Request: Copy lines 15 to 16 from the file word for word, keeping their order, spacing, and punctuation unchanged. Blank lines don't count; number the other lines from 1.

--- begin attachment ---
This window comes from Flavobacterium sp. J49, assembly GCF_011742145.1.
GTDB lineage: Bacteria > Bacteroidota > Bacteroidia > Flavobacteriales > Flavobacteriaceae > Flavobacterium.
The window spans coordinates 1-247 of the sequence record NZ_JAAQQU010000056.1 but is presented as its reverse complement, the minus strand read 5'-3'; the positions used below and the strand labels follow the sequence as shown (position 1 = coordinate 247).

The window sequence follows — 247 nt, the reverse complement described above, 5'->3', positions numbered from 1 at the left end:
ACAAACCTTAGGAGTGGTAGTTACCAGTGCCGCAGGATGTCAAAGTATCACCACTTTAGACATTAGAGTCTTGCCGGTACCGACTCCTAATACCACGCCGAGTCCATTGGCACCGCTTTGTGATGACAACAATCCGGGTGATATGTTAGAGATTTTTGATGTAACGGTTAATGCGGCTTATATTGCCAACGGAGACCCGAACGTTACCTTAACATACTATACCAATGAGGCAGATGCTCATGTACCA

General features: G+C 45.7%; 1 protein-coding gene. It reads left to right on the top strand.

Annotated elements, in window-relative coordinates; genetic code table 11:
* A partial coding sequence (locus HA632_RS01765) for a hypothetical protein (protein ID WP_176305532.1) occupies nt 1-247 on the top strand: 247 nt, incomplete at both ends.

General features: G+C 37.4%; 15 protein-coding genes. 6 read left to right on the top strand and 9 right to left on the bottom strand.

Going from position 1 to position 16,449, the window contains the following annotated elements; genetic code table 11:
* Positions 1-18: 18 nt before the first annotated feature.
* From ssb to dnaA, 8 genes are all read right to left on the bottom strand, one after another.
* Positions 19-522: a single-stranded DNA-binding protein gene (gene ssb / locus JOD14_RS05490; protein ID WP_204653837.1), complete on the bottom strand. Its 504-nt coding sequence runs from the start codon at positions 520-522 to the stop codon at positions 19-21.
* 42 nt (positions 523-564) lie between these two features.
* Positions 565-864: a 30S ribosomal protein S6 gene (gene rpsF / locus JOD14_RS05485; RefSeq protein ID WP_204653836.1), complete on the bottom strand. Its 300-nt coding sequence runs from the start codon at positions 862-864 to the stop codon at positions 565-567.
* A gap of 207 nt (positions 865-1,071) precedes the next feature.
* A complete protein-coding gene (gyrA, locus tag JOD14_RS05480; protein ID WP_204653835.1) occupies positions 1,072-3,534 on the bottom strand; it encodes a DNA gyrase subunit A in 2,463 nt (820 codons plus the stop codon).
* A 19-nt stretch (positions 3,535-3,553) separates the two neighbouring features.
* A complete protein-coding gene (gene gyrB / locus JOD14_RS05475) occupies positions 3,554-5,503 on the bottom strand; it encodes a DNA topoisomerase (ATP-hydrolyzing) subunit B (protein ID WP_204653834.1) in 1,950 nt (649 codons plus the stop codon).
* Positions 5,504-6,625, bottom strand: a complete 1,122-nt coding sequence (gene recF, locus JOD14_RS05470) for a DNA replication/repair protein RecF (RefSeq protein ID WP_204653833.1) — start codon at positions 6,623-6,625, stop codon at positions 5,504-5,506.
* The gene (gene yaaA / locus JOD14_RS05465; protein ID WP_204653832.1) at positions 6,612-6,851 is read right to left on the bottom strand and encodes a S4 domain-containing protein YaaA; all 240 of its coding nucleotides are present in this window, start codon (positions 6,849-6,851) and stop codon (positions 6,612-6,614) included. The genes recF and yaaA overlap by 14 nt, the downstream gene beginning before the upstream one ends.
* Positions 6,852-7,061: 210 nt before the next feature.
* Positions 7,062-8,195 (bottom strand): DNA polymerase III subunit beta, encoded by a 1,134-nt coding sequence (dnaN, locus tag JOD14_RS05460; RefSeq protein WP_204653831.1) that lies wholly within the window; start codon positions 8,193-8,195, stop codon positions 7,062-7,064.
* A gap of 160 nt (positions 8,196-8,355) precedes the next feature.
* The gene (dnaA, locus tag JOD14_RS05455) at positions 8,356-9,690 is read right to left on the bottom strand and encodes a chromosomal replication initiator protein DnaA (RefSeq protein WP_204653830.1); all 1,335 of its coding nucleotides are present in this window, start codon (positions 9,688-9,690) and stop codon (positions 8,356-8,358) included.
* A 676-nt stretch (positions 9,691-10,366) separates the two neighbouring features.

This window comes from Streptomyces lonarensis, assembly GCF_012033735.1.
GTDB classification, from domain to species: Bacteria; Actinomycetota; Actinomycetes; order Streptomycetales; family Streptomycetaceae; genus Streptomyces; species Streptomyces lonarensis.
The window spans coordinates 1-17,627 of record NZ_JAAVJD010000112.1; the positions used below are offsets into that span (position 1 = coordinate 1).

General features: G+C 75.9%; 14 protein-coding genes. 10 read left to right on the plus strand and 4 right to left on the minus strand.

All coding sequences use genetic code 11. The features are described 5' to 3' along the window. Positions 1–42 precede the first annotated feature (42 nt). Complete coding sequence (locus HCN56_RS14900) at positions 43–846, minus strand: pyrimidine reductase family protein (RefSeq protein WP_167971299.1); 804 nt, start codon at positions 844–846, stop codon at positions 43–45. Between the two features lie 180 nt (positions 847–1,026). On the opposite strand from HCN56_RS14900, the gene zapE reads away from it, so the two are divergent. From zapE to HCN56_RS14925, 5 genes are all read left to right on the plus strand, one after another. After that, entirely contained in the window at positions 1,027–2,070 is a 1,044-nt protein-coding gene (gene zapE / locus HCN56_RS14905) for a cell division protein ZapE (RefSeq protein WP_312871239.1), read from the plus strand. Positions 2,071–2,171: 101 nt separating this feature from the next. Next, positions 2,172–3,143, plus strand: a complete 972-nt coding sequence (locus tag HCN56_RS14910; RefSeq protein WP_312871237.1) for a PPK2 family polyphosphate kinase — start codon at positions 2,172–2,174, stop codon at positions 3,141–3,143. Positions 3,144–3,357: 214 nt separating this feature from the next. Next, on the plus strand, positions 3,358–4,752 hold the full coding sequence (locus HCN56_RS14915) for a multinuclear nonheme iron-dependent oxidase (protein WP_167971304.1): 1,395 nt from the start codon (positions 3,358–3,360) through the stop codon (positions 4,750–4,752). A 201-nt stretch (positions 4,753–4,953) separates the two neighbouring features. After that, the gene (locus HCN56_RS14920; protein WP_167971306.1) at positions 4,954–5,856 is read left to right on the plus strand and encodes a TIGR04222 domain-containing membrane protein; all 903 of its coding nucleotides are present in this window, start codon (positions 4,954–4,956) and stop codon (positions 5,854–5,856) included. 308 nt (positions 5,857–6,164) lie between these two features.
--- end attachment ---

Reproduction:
* Positions 565-864: a 30S ribosomal protein S6 gene (gene rpsF / locus JOD14_RS05485; RefSeq protein ID WP_204653836.1), complete on the bottom strand. Its 300-nt coding sequence runs from the start codon at positions 862-864 to the stop codon at positions 565-567.
* A gap of 207 nt (positions 865-1,071) precedes the next feature.